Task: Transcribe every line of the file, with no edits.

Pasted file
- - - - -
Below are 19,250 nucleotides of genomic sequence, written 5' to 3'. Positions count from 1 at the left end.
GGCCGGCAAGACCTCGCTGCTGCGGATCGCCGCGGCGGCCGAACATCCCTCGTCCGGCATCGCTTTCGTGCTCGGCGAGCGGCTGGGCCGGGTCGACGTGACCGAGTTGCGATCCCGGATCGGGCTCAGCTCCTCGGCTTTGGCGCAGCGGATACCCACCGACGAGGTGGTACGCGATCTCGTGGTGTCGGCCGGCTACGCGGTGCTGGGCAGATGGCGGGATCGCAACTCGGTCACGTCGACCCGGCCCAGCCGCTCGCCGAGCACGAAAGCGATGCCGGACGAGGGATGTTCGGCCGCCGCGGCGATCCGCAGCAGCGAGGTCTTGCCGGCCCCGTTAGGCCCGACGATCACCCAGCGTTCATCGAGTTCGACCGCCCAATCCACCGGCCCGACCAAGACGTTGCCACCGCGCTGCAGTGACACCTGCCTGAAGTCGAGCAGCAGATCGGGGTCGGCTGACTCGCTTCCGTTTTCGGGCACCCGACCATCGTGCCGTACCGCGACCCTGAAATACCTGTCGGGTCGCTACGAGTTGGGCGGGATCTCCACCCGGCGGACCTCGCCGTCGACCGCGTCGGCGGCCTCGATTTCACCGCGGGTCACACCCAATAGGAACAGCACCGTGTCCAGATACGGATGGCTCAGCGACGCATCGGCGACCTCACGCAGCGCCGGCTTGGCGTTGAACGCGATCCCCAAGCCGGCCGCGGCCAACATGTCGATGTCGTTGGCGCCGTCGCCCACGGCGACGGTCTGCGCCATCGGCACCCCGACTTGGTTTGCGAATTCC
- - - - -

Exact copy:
Below are 19,250 nucleotides of genomic sequence, written 5' to 3'. Positions count from 1 at the left end.
GGCCGGCAAGACCTCGCTGCTGCGGATCGCCGCGGCGGCCGAACATCCCTCGTCCGGCATCGCTTTCGTGCTCGGCGAGCGGCTGGGCCGGGTCGACGTGACCGAGTTGCGATCCCGGATCGGGCTCAGCTCCTCGGCTTTGGCGCAGCGGATACCCACCGACGAGGTGGTACGCGATCTCGTGGTGTCGGCCGGCTACGCGGTGCTGGGCAGATGGCGGGATCGCAACTCGGTCACGTCGACCCGGCCCAGCCGCTCGCCGAGCACGAAAGCGATGCCGGACGAGGGATGTTCGGCCGCCGCGGCGATCCGCAGCAGCGAGGTCTTGCCGGCCCCGTTAGGCCCGACGATCACCCAGCGTTCATCGAGTTCGACCGCCCAATCCACCGGCCCGACCAAGACGTTGCCACCGCGCTGCAGTGACACCTGCCTGAAGTCGAGCAGCAGATCGGGGTCGGCTGACTCGCTTCCGTTTTCGGGCACCCGACCATCGTGCCGTACCGCGACCCTGAAATACCTGTCGGGTCGCTACGAGTTGGGCGGGATCTCCACCCGGCGGACCTCGCCGTCGACCGCGTCGGCGGCCTCGATTTCACCGCGGGTCACACCCAATAGGAACAGCACCGTGTCCAGATACGGATGGCTCAGCGACGCATCGGCGACCTCACGCAGCGCCGGCTTGGCGTTGAACGCGATCCCCAAGCCGGCCGCGGCCAACATGTCGATGTCGTTGGCGCCGTCGCCCACGGCGACGGTCTGCGCCATCGGCACCCCGACTTGGTTTGCGAATTCC